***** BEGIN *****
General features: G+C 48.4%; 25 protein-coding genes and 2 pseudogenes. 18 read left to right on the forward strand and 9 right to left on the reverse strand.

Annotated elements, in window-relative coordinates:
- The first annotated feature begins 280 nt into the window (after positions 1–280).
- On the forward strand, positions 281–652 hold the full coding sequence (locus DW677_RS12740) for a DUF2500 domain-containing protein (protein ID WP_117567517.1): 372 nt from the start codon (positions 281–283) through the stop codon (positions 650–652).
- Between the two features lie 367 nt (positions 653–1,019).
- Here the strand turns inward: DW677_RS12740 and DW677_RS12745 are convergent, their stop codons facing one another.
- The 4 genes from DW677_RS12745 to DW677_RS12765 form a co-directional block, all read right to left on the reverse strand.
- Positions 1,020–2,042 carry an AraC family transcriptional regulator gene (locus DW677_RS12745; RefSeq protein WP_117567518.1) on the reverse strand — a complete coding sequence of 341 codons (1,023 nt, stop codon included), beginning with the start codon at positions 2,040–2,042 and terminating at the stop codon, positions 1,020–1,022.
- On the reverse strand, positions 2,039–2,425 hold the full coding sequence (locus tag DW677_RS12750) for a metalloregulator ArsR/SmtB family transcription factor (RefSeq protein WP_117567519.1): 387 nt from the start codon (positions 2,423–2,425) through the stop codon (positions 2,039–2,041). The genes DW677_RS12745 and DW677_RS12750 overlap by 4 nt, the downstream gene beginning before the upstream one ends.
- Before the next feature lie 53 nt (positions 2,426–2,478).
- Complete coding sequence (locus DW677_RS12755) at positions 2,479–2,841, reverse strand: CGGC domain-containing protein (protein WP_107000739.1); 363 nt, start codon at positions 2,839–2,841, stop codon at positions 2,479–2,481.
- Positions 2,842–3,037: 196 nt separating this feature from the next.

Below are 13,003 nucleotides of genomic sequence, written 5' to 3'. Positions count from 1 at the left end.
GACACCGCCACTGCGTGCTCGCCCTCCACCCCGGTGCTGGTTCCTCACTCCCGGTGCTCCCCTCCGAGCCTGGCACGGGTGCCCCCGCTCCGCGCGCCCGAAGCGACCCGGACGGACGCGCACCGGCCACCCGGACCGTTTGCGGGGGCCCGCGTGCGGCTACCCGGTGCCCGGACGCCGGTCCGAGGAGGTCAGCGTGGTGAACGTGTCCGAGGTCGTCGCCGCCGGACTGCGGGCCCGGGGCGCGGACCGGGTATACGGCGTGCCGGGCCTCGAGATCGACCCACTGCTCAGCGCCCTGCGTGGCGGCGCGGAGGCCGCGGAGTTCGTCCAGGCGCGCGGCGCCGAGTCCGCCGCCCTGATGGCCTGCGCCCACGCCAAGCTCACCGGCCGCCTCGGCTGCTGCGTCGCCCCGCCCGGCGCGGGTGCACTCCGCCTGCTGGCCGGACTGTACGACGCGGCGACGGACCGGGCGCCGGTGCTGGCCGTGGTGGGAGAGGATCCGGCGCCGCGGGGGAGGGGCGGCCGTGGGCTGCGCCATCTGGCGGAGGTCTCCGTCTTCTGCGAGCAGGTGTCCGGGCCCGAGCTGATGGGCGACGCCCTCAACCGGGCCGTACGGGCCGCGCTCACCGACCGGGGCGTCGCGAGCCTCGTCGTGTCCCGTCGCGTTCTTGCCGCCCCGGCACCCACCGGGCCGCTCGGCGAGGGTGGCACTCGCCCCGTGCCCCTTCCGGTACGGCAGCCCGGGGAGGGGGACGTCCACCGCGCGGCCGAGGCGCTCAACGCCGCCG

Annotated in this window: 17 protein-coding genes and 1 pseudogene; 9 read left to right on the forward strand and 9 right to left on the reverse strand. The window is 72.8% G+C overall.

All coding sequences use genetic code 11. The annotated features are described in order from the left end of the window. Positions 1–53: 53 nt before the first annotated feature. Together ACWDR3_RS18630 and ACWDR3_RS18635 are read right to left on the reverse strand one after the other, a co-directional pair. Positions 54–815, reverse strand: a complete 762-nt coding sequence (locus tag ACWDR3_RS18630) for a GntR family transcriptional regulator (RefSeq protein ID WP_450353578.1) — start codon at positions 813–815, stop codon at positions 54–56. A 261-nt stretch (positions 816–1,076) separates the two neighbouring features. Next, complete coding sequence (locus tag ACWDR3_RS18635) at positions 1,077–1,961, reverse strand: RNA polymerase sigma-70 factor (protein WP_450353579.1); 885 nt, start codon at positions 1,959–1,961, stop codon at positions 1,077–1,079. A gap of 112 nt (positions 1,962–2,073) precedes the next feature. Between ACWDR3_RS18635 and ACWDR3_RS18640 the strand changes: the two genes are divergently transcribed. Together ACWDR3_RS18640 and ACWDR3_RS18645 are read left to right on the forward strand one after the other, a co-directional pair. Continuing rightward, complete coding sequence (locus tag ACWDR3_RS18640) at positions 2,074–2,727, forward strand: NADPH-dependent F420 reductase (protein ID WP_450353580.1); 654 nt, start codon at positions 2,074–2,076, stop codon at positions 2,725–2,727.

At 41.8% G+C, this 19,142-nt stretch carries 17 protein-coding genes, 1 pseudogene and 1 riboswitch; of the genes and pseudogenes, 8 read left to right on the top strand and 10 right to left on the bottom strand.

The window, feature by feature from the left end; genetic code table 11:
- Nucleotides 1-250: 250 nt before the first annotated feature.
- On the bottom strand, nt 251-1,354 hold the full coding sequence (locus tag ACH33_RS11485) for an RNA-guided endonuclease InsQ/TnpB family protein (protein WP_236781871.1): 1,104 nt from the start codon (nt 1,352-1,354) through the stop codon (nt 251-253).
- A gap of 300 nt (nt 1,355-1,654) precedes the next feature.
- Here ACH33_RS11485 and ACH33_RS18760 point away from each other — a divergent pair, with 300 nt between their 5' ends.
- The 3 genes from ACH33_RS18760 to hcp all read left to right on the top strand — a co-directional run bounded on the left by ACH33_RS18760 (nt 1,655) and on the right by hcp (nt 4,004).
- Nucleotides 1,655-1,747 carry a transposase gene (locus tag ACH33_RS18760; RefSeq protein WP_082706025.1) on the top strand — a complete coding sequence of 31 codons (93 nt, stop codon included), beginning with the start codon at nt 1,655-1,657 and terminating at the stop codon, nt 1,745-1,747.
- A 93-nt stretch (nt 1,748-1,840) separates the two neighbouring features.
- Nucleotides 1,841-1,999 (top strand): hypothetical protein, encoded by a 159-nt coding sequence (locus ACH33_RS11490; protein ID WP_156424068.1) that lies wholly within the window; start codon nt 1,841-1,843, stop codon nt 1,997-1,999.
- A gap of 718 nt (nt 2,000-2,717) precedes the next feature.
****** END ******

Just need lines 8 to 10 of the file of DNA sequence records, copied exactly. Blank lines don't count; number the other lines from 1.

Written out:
- Positions 1,020–2,042 carry an AraC family transcriptional regulator gene (locus DW677_RS12745; RefSeq protein WP_117567518.1) on the reverse strand — a complete coding sequence of 341 codons (1,023 nt, stop codon included), beginning with the start codon at positions 2,040–2,042 and terminating at the stop codon, positions 1,020–1,022.
- On the reverse strand, positions 2,039–2,425 hold the full coding sequence (locus tag DW677_RS12750) for a metalloregulator ArsR/SmtB family transcription factor (RefSeq protein WP_117567519.1): 387 nt from the start codon (positions 2,423–2,425) through the stop codon (positions 2,039–2,041). The genes DW677_RS12745 and DW677_RS12750 overlap by 4 nt, the downstream gene beginning before the upstream one ends.
- Before the next feature lie 53 nt (positions 2,426–2,478).